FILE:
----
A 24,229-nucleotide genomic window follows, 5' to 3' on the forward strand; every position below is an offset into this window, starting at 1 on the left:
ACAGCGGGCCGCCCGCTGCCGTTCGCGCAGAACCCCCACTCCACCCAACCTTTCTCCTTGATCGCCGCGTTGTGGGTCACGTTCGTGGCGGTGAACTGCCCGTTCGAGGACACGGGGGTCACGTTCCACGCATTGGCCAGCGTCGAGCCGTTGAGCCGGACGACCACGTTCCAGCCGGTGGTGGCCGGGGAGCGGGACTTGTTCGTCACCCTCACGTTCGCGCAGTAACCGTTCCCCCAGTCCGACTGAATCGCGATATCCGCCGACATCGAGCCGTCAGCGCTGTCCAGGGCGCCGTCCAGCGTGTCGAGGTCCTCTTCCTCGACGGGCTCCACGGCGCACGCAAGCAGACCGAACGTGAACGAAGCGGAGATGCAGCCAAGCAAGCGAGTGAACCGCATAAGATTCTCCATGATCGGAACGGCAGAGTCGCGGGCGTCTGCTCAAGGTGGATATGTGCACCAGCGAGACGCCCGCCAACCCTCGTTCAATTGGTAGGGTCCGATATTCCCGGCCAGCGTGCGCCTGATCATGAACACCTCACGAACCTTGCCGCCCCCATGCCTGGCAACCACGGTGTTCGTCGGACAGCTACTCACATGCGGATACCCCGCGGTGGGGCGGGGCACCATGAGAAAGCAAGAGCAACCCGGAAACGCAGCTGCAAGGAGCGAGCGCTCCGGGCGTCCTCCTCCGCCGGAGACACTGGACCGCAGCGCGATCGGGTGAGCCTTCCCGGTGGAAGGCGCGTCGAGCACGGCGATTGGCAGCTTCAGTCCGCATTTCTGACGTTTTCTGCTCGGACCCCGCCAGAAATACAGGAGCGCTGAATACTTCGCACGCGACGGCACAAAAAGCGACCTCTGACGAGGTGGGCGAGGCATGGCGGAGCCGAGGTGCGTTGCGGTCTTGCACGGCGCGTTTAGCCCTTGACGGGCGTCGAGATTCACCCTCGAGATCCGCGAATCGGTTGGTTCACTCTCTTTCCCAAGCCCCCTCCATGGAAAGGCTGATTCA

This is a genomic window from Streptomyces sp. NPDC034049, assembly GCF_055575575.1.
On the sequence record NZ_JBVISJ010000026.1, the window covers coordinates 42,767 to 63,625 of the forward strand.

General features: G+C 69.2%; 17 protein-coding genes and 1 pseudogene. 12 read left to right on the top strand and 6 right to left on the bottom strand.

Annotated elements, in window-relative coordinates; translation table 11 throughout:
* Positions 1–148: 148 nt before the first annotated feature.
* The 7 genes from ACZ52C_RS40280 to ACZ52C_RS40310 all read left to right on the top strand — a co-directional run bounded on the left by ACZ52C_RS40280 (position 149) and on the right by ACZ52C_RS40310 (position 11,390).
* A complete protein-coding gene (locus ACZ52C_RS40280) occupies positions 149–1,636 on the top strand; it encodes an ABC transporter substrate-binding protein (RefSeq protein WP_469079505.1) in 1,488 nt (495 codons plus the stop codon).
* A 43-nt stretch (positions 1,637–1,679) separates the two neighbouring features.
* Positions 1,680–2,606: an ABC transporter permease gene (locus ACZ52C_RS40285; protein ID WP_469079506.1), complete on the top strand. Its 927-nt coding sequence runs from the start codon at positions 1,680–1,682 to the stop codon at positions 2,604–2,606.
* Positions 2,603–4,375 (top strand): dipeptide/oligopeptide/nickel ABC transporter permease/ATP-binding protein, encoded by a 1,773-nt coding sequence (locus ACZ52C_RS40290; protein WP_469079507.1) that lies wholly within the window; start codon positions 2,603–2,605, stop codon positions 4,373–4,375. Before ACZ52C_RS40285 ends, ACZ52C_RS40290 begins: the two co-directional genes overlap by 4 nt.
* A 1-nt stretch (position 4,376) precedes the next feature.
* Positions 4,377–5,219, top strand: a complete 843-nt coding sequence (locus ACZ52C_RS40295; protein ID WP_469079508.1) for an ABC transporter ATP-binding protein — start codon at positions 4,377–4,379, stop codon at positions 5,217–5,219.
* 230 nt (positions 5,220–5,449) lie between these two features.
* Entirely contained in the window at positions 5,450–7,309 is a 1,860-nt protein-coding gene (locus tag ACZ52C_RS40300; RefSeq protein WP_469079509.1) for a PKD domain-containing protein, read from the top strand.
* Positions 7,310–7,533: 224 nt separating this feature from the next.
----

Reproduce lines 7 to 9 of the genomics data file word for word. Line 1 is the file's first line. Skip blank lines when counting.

* Positions 1–148: 148 nt before the first annotated feature.
* The 7 genes from ACZ52C_RS40280 to ACZ52C_RS40310 all read left to right on the top strand — a co-directional run bounded on the left by ACZ52C_RS40280 (position 149) and on the right by ACZ52C_RS40310 (position 11,390).
* A complete protein-coding gene (locus ACZ52C_RS40280) occupies positions 149–1,636 on the top strand; it encodes an ABC transporter substrate-binding protein (RefSeq protein WP_469079505.1) in 1,488 nt (495 codons plus the stop codon).